13 Things you May not know About Kai Havertz

Things you May not know About Kai Havertz
13 Things you May not know About Kai Havertz

12 Things you May not know About Kai Havertz – Kai Havertz is a name well-known to Gooners following his performances for Chelsea and Germany in recent years, but how well do you know our first summer signing?

His goalscoring exploits in the Bundesliga and the Premier League are obvious, as well as his match winning performances to lift the Champions League and World Club Championship, but there is still so much more to learn about our new number 29.

13 Things you May not know About Kai Havertz 

The team Kai supported as a boy was his local side Alemannia Aachen, who competed in the Bundesliga in 2006/07 and are known as the “potato beatles” due to their yellow and black kit. Despite them only staying in the top-flight for a single season, Kai and his family continued to support the team whose academy he would join in 2009.

“We watched every game,” he said. “Even when they slipped down the leagues, we watched every game every weekend. I always looked forward to the games at the weekend, both as a fan back then and now as a player.”

Below are the facts about Kai Havertz that you might not know;

  1. Unusual idol

Growing up, some of Kai’s favourite players to watch were Ronaldinho, Andreas Iniesta, Zinedine Zidane and Kaka, as well as a former Liverpool striker – albeit not Michael Owen or Fernando Torres.

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Instead, Erik Meijer shone brightest for Kai, who made 27 appearances for the Reds between 1999 and 2000 and scored just twice. The one-time capped Dutch striker ended his playing days up front for Alemannia Aachen when Kai was a regular in the stands.

Dramatic debut

On the day he became Leverkusen’s youngest-ever player, Kai had been eating breakfast at his family home in Mariadorf when a phonecall from manager Roger Schmidt urged him to quickly head to Bremen as midfielder Lars Bender was injured.

Kai’s mum whisked him to Leverkusen where he was picked up by a chauffeur to take him to the game against Werder Bremen. In the 83rd minute, Kai found himself on the field, and in the record books.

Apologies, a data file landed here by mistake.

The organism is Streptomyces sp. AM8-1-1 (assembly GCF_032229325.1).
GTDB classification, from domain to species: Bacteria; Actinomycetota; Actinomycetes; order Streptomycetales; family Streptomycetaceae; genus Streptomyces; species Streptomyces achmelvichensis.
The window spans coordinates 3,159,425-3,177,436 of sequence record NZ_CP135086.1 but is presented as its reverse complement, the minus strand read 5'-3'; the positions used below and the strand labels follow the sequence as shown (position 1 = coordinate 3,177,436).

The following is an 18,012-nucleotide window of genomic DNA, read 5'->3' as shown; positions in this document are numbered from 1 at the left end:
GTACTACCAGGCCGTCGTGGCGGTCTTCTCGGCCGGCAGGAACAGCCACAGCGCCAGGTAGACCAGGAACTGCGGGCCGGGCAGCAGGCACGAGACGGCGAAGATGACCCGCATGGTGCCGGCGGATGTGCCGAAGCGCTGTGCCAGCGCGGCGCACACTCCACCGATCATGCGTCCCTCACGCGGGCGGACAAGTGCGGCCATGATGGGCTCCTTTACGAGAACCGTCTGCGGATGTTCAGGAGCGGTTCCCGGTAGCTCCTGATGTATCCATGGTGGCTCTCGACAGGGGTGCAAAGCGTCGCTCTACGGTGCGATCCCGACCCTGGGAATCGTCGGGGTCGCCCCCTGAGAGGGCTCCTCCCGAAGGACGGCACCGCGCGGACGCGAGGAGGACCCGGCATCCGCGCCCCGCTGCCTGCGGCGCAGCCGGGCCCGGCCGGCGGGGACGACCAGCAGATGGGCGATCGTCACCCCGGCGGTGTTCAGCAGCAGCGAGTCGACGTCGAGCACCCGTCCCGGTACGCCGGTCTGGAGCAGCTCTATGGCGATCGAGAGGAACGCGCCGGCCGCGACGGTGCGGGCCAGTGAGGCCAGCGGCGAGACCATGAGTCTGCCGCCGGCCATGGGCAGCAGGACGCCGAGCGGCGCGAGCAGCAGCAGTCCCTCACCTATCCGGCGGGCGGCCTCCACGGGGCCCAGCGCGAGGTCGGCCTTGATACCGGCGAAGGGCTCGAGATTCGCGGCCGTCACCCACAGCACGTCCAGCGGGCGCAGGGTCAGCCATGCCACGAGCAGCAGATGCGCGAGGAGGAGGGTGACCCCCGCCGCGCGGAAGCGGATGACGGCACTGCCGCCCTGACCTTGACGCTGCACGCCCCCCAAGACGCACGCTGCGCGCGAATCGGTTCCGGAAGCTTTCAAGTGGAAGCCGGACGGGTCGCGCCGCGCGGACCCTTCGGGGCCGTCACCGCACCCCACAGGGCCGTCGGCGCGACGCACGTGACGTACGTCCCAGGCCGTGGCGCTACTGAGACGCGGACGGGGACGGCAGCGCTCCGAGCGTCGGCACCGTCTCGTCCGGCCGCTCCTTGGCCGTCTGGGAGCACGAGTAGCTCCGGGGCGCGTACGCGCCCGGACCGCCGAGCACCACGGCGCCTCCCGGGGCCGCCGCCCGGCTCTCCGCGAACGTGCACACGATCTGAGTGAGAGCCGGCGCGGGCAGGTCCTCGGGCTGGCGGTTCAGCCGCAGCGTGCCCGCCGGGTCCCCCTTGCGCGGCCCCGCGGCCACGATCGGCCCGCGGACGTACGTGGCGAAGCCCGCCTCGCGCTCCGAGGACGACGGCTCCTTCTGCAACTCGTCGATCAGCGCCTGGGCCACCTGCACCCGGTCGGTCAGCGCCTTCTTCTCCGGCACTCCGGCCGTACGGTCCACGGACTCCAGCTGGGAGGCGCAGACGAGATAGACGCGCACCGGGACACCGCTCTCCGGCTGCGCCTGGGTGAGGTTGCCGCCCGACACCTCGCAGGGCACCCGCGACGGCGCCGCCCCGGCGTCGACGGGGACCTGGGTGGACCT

Record holder

Havertz’s rapid ascension to the Bayer Leverkusen first team saw him break numerous records. Some have since been superseded, with Florian Wirtz later becoming Leverkusen’s youngest player and goalscorer, and reaching 50 Bundesliga games at a younger age.

However, Kai remains the youngest player to reach a century of appearances in the division, and his tally of 17 goals during the 2018/19 season is still the most by a teenager in a German top-flight season. In fact, only Jaydon Sancho has scored more goals in the Bundesliga as a teenager than Havertz did before he turned 20.

Studies over soccer

Due to his rapid rise, Havertz ended up missing matches for Leverkusen during his debut campaign in 2016/17 as he had to study for and complete his school exams, where he took sport, German, geography and maths. This included Leverkusen’s Champions League round of 16 tie at Atletico Madrid, as well as a league match against Schalke.

Kai admits juggling football with school was tough: “I had an exam on Wednesday after an away game on the Tuesday evening that went to extra-time and penalties. I got home relatively late and had to do an exam the next day. I don’t want to talk about how the exam went!”

Memorable Champions League moments

Except that game against Atletico, Kai has impeccable timing when it comes to the Champions League. His debut in the competition came at Wembley Stadium no less when he came on as a substitute in Leverkusen’s 1-0 win over Tottenham Hotspur in November 2016 aged just 17.